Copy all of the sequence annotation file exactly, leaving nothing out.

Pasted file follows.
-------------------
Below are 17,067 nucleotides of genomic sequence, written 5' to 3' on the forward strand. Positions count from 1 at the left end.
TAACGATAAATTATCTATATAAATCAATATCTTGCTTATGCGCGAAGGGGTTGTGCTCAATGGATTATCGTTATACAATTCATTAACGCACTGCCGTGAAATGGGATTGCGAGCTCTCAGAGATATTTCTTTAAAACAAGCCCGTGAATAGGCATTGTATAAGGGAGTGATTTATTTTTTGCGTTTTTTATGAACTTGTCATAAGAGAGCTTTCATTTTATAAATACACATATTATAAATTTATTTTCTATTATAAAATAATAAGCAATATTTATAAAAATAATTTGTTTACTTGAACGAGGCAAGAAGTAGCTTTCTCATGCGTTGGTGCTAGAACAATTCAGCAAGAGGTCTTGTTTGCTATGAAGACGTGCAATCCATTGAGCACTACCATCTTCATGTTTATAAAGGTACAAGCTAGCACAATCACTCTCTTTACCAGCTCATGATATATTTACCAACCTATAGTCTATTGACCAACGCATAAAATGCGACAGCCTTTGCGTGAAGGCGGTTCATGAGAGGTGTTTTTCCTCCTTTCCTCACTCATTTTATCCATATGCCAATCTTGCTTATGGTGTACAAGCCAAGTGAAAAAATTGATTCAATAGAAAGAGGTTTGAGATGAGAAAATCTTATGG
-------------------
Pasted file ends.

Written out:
Below are 17,067 nucleotides of genomic sequence, written 5' to 3' on the forward strand. Positions count from 1 at the left end.
TAACGATAAATTATCTATATAAATCAATATCTTGCTTATGCGCGAAGGGGTTGTGCTCAATGGATTATCGTTATACAATTCATTAACGCACTGCCGTGAAATGGGATTGCGAGCTCTCAGAGATATTTCTTTAAAACAAGCCCGTGAATAGGCATTGTATAAGGGAGTGATTTATTTTTTGCGTTTTTTATGAACTTGTCATAAGAGAGCTTTCATTTTATAAATACACATATTATAAATTTATTTTCTATTATAAAATAATAAGCAATATTTATAAAAATAATTTGTTTACTTGAACGAGGCAAGAAGTAGCTTTCTCATGCGTTGGTGCTAGAACAATTCAGCAAGAGGTCTTGTTTGCTATGAAGACGTGCAATCCATTGAGCACTACCATCTTCATGTTTATAAAGGTACAAGCTAGCACAATCACTCTCTTTACCAGCTCATGATATATTTACCAACCTATAGTCTATTGACCAACGCATAAAATGCGACAGCCTTTGCGTGAAGGCGGTTCATGAGAGGTGTTTTTCCTCCTTTCCTCACTCATTTTATCCATATGCCAATCTTGCTTATGGTGTACAAGCCAAGTGAAAAAATTGATTCAATAGAAAGAGGTTTGAGATGAGAAAATCTTATGG